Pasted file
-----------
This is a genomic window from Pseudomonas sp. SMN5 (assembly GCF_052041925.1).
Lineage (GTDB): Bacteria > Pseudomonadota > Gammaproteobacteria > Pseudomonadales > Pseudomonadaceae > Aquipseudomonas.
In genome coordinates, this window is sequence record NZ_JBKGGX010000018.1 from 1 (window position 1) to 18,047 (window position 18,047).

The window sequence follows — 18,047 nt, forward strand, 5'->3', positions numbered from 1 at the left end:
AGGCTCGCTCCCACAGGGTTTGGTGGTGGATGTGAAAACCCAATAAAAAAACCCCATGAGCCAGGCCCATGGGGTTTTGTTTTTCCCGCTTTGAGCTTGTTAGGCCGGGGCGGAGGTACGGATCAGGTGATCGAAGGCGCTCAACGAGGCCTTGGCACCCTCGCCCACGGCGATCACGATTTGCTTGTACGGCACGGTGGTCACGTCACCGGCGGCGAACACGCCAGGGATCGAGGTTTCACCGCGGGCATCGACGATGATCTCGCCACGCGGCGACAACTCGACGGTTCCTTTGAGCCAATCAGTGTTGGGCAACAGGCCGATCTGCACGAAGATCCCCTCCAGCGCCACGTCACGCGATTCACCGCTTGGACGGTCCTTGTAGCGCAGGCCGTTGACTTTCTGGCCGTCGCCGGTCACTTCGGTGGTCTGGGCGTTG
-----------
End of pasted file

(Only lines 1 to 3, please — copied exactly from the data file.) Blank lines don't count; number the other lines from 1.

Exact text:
This is a genomic window from Pseudomonas sp. SMN5 (assembly GCF_052041925.1).
Lineage (GTDB): Bacteria > Pseudomonadota > Gammaproteobacteria > Pseudomonadales > Pseudomonadaceae > Aquipseudomonas.
In genome coordinates, this window is sequence record NZ_JBKGGX010000018.1 from 1 (window position 1) to 18,047 (window position 18,047).